October 18, 2021

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European and Eurasian Affairs Assistant Secretary Dr. Karen Donfried and Bureau of Economic and Business Affairs Senior Bureau Official Matt Murray On the Secretary’s Upcoming Travel to France

39 min read

Dr. Karen Donfried, Assistant Secretary of State for European and Eurasian Affairs

Matt Murray, Senior Bureau OfficialBureau of Economic and Business Affairs

Via Teleconference

MR PRICE: Hey, good morning, everyone, and thanks for joining us for this call previewing the Secretary’s upcoming trip to France. As you know, we officially announced it this morning.

Just a reminder: This call is on-the-record, but it’s embargoed until the call is completed. We will focus on taking your questions pertaining to the trip during this call, and as we always do, we’ll have a transcript provided after the fact. Another reminder: This call is embargoed until its conclusion.

It’s our pleasure today to have two excellent speakers to preview the upcoming travel. We have our newly-confirmed Assistant Secretary for the Bureau of European and Eurasian Affairs Dr. Karen Donfried, and we also have Senior Bureau Official for the Bureau of Economic and Business Affairs Matt Murray with us to brief you today. The briefers will give an overview of the trip, and then we will take your questions.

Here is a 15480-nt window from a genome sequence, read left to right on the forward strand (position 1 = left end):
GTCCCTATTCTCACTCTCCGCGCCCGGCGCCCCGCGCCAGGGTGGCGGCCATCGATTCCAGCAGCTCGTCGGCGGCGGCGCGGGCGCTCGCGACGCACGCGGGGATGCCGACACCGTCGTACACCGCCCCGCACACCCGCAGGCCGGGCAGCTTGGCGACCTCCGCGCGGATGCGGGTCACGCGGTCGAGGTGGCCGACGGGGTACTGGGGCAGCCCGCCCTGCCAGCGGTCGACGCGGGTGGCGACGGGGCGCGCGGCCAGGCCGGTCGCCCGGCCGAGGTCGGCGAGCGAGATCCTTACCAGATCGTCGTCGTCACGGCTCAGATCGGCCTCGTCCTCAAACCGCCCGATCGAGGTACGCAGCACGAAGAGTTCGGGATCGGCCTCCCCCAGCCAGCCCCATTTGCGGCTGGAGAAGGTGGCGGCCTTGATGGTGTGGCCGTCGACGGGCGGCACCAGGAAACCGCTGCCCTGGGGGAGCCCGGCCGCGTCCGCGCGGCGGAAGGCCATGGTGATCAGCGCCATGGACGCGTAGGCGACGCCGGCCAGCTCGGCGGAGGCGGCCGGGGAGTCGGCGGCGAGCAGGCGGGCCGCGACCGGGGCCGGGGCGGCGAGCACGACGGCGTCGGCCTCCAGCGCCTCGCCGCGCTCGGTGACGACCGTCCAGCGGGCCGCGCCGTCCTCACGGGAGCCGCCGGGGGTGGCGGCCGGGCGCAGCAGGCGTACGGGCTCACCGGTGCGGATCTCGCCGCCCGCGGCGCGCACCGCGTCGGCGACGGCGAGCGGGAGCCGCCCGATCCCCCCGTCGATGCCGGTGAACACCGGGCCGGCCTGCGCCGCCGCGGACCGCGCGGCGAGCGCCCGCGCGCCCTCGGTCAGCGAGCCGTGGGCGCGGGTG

And so, with that, I will turn it over to Assistant Secretary Donfried. Please, go ahead.

ASSISTANT SECRETARY DONFRIED: Thanks so much, Ned. I am very glad to be here.

The Secretary will travel to Paris October 4th to 6th to chair the Ministerial Council Meeting of the Organization for Economic Cooperation and Development, or the OECD, and to commemorate the organization’s 60th anniversary. This visit follows President Biden’s call with President Macron on September 22nd and the Secretary’s engagements with Foreign Minister Le Drian in New York last week to set the path on how we can deepen the cooperation and coordination between our two countries.

While in Paris, the Secretary will have bilateral engagements with our oldest ally, including, of course, a meeting with Foreign Minister Le Drian to discuss cooperation on a range of issues. Throughout his engagements, Secretary Blinken will emphasize how the Franco-American partnership is one of our strongest and most enduring bilateral relationships, and how as NATO Allies we have a joint commitment to shared transatlantic values which is ironclad.